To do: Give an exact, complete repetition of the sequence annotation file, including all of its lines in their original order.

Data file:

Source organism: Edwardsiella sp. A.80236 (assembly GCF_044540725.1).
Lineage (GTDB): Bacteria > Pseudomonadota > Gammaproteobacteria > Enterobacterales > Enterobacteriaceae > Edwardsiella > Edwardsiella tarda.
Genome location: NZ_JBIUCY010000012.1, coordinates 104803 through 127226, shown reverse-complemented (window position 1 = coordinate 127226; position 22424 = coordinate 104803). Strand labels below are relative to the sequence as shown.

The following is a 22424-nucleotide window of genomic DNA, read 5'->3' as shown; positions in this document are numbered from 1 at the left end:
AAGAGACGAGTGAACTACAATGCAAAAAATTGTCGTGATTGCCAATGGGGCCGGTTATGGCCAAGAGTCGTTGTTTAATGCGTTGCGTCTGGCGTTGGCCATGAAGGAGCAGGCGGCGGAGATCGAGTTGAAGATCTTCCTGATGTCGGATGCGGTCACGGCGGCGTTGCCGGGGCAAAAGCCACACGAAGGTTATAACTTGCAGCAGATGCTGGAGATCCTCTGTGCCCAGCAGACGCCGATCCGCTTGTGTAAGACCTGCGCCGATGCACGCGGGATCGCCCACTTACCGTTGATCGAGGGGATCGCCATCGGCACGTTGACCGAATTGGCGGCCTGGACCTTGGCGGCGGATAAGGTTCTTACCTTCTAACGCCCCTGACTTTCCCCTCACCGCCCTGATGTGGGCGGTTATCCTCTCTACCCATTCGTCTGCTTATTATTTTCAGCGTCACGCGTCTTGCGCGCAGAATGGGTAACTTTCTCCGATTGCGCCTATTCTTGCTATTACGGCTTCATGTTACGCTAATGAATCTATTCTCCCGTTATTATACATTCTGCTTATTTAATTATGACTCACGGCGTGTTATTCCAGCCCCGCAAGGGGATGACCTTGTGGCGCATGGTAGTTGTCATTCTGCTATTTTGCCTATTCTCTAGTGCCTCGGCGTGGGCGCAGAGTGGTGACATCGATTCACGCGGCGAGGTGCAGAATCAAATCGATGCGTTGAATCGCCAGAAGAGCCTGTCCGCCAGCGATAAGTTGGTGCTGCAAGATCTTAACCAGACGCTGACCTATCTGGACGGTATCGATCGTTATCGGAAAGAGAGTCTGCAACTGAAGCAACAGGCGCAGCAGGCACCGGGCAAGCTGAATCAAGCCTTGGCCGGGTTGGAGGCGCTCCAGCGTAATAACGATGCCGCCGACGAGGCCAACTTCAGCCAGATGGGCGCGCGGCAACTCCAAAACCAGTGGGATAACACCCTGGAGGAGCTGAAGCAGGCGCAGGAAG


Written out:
Source organism: Edwardsiella sp. A.80236 (assembly GCF_044540725.1).
Lineage (GTDB): Bacteria > Pseudomonadota > Gammaproteobacteria > Enterobacterales > Enterobacteriaceae > Edwardsiella > Edwardsiella tarda.
Genome location: NZ_JBIUCY010000012.1, coordinates 104803 through 127226, shown reverse-complemented (window position 1 = coordinate 127226; position 22424 = coordinate 104803). Strand labels below are relative to the sequence as shown.

The following is a 22424-nucleotide window of genomic DNA, read 5'->3' as shown; positions in this document are numbered from 1 at the left end:
AAGAGACGAGTGAACTACAATGCAAAAAATTGTCGTGATTGCCAATGGGGCCGGTTATGGCCAAGAGTCGTTGTTTAATGCGTTGCGTCTGGCGTTGGCCATGAAGGAGCAGGCGGCGGAGATCGAGTTGAAGATCTTCCTGATGTCGGATGCGGTCACGGCGGCGTTGCCGGGGCAAAAGCCACACGAAGGTTATAACTTGCAGCAGATGCTGGAGATCCTCTGTGCCCAGCAGACGCCGATCCGCTTGTGTAAGACCTGCGCCGATGCACGCGGGATCGCCCACTTACCGTTGATCGAGGGGATCGCCATCGGCACGTTGACCGAATTGGCGGCCTGGACCTTGGCGGCGGATAAGGTTCTTACCTTCTAACGCCCCTGACTTTCCCCTCACCGCCCTGATGTGGGCGGTTATCCTCTCTACCCATTCGTCTGCTTATTATTTTCAGCGTCACGCGTCTTGCGCGCAGAATGGGTAACTTTCTCCGATTGCGCCTATTCTTGCTATTACGGCTTCATGTTACGCTAATGAATCTATTCTCCCGTTATTATACATTCTGCTTATTTAATTATGACTCACGGCGTGTTATTCCAGCCCCGCAAGGGGATGACCTTGTGGCGCATGGTAGTTGTCATTCTGCTATTTTGCCTATTCTCTAGTGCCTCGGCGTGGGCGCAGAGTGGTGACATCGATTCACGCGGCGAGGTGCAGAATCAAATCGATGCGTTGAATCGCCAGAAGAGCCTGTCCGCCAGCGATAAGTTGGTGCTGCAAGATCTTAACCAGACGCTGACCTATCTGGACGGTATCGATCGTTATCGGAAAGAGAGTCTGCAACTGAAGCAACAGGCGCAGCAGGCACCGGGCAAGCTGAATCAAGCCTTGGCCGGGTTGGAGGCGCTCCAGCGTAATAACGATGCCGCCGACGAGGCCAACTTCAGCCAGATGGGCGCGCGGCAACTCCAAAACCAGTGGGATAACACCCTGGAGGAGCTGAAGCAGGCGCAGGAAG